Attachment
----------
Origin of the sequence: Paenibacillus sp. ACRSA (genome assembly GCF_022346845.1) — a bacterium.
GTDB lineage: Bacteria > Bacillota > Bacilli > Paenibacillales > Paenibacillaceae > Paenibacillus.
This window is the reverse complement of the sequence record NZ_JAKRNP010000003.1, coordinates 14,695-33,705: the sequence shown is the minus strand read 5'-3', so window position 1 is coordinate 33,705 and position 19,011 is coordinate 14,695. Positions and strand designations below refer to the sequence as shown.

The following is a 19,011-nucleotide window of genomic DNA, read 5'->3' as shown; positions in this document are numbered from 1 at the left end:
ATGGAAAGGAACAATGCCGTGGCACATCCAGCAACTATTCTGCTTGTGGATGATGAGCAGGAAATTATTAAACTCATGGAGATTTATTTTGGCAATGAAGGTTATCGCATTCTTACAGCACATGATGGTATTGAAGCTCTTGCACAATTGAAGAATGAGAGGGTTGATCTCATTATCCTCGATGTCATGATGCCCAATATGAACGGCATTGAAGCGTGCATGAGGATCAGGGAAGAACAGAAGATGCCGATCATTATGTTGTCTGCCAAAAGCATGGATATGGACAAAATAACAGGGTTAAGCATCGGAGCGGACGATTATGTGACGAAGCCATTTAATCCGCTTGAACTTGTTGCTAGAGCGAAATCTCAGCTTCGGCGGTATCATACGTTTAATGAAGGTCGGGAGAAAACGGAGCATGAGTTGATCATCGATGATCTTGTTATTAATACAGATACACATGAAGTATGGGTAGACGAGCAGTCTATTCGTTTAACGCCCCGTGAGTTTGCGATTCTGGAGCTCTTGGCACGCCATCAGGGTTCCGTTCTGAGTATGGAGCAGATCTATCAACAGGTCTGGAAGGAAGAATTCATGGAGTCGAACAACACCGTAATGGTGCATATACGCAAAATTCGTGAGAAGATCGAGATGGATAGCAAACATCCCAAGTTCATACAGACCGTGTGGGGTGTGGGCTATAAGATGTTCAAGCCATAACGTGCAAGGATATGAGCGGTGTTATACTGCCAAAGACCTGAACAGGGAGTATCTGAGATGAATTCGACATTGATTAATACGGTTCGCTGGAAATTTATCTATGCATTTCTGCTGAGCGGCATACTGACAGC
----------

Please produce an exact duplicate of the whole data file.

Origin of the sequence: Paenibacillus sp. ACRSA (genome assembly GCF_022346845.1) — a bacterium.
GTDB lineage: Bacteria > Bacillota > Bacilli > Paenibacillales > Paenibacillaceae > Paenibacillus.
This window is the reverse complement of the sequence record NZ_JAKRNP010000003.1, coordinates 14,695-33,705: the sequence shown is the minus strand read 5'-3', so window position 1 is coordinate 33,705 and position 19,011 is coordinate 14,695. Positions and strand designations below refer to the sequence as shown.

The following is a 19,011-nucleotide window of genomic DNA, read 5'->3' as shown; positions in this document are numbered from 1 at the left end:
ATGGAAAGGAACAATGCCGTGGCACATCCAGCAACTATTCTGCTTGTGGATGATGAGCAGGAAATTATTAAACTCATGGAGATTTATTTTGGCAATGAAGGTTATCGCATTCTTACAGCACATGATGGTATTGAAGCTCTTGCACAATTGAAGAATGAGAGGGTTGATCTCATTATCCTCGATGTCATGATGCCCAATATGAACGGCATTGAAGCGTGCATGAGGATCAGGGAAGAACAGAAGATGCCGATCATTATGTTGTCTGCCAAAAGCATGGATATGGACAAAATAACAGGGTTAAGCATCGGAGCGGACGATTATGTGACGAAGCCATTTAATCCGCTTGAACTTGTTGCTAGAGCGAAATCTCAGCTTCGGCGGTATCATACGTTTAATGAAGGTCGGGAGAAAACGGAGCATGAGTTGATCATCGATGATCTTGTTATTAATACAGATACACATGAAGTATGGGTAGACGAGCAGTCTATTCGTTTAACGCCCCGTGAGTTTGCGATTCTGGAGCTCTTGGCACGCCATCAGGGTTCCGTTCTGAGTATGGAGCAGATCTATCAACAGGTCTGGAAGGAAGAATTCATGGAGTCGAACAACACCGTAATGGTGCATATACGCAAAATTCGTGAGAAGATCGAGATGGATAGCAAACATCCCAAGTTCATACAGACCGTGTGGGGTGTGGGCTATAAGATGTTCAAGCCATAACGTGCAAGGATATGAGCGGTGTTATACTGCCAAAGACCTGAACAGGGAGTATCTGAGATGAATTCGACATTGATTAATACGGTTCGCTGGAAATTTATCTATGCATTTCTGCTGAGCGGCATACTGACAGC